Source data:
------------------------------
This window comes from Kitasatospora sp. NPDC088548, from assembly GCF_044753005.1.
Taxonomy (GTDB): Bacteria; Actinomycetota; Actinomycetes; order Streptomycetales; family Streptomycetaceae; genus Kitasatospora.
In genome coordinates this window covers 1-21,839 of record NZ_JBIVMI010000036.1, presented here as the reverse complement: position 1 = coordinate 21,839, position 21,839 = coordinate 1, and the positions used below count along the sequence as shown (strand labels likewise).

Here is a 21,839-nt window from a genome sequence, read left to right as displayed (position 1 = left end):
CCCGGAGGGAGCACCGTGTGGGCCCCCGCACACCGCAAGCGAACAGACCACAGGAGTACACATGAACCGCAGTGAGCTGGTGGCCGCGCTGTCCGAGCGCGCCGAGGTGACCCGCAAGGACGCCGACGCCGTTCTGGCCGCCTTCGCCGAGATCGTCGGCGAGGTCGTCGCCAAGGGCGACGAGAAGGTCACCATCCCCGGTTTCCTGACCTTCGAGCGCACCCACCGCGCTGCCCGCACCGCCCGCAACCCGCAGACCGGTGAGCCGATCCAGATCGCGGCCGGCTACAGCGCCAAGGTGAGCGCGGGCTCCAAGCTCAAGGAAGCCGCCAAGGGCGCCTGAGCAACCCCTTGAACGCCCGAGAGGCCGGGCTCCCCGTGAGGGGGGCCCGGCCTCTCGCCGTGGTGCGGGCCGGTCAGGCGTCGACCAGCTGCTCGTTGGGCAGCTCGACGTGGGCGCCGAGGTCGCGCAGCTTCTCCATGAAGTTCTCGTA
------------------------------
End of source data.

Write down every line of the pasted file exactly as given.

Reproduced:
This window comes from Kitasatospora sp. NPDC088548, from assembly GCF_044753005.1.
Taxonomy (GTDB): Bacteria; Actinomycetota; Actinomycetes; order Streptomycetales; family Streptomycetaceae; genus Kitasatospora.
In genome coordinates this window covers 1-21,839 of record NZ_JBIVMI010000036.1, presented here as the reverse complement: position 1 = coordinate 21,839, position 21,839 = coordinate 1, and the positions used below count along the sequence as shown (strand labels likewise).

Here is a 21,839-nt window from a genome sequence, read left to right as displayed (position 1 = left end):
CCCGGAGGGAGCACCGTGTGGGCCCCCGCACACCGCAAGCGAACAGACCACAGGAGTACACATGAACCGCAGTGAGCTGGTGGCCGCGCTGTCCGAGCGCGCCGAGGTGACCCGCAAGGACGCCGACGCCGTTCTGGCCGCCTTCGCCGAGATCGTCGGCGAGGTCGTCGCCAAGGGCGACGAGAAGGTCACCATCCCCGGTTTCCTGACCTTCGAGCGCACCCACCGCGCTGCCCGCACCGCCCGCAACCCGCAGACCGGTGAGCCGATCCAGATCGCGGCCGGCTACAGCGCCAAGGTGAGCGCGGGCTCCAAGCTCAAGGAAGCCGCCAAGGGCGCCTGAGCAACCCCTTGAACGCCCGAGAGGCCGGGCTCCCCGTGAGGGGGGCCCGGCCTCTCGCCGTGGTGCGGGCCGGTCAGGCGTCGACCAGCTGCTCGTTGGGCAGCTCGACGTGGGCGCCGAGGTCGCGCAGCTTCTCCATGAAGTTCTCGTA